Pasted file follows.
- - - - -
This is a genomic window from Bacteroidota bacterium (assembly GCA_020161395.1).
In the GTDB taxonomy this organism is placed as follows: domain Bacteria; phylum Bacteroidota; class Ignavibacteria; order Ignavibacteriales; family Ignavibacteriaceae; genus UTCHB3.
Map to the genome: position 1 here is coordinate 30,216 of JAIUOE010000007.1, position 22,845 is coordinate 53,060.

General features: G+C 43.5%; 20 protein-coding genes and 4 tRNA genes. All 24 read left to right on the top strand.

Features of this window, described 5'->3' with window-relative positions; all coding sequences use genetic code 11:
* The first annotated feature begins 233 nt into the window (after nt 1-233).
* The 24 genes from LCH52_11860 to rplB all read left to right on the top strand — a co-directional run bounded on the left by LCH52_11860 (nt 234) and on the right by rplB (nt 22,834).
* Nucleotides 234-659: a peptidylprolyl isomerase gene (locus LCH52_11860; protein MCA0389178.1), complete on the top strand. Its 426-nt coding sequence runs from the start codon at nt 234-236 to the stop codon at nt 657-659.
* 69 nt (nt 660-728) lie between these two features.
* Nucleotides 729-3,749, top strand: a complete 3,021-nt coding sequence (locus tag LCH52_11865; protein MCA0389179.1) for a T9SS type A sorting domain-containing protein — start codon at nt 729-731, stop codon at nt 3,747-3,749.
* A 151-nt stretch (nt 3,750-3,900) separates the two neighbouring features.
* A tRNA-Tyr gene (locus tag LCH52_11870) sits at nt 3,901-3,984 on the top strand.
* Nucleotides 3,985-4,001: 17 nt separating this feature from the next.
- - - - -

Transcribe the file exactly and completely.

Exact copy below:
This is a genomic window from Bacteroidota bacterium (assembly GCA_020161395.1).
In the GTDB taxonomy this organism is placed as follows: domain Bacteria; phylum Bacteroidota; class Ignavibacteria; order Ignavibacteriales; family Ignavibacteriaceae; genus UTCHB3.
Map to the genome: position 1 here is coordinate 30,216 of JAIUOE010000007.1, position 22,845 is coordinate 53,060.

General features: G+C 43.5%; 20 protein-coding genes and 4 tRNA genes. All 24 read left to right on the top strand.

Features of this window, described 5'->3' with window-relative positions; all coding sequences use genetic code 11:
* The first annotated feature begins 233 nt into the window (after nt 1-233).
* The 24 genes from LCH52_11860 to rplB all read left to right on the top strand — a co-directional run bounded on the left by LCH52_11860 (nt 234) and on the right by rplB (nt 22,834).
* Nucleotides 234-659: a peptidylprolyl isomerase gene (locus LCH52_11860; protein MCA0389178.1), complete on the top strand. Its 426-nt coding sequence runs from the start codon at nt 234-236 to the stop codon at nt 657-659.
* 69 nt (nt 660-728) lie between these two features.
* Nucleotides 729-3,749, top strand: a complete 3,021-nt coding sequence (locus tag LCH52_11865; protein MCA0389179.1) for a T9SS type A sorting domain-containing protein — start codon at nt 729-731, stop codon at nt 3,747-3,749.
* A 151-nt stretch (nt 3,750-3,900) separates the two neighbouring features.
* A tRNA-Tyr gene (locus tag LCH52_11870) sits at nt 3,901-3,984 on the top strand.
* Nucleotides 3,985-4,001: 17 nt separating this feature from the next.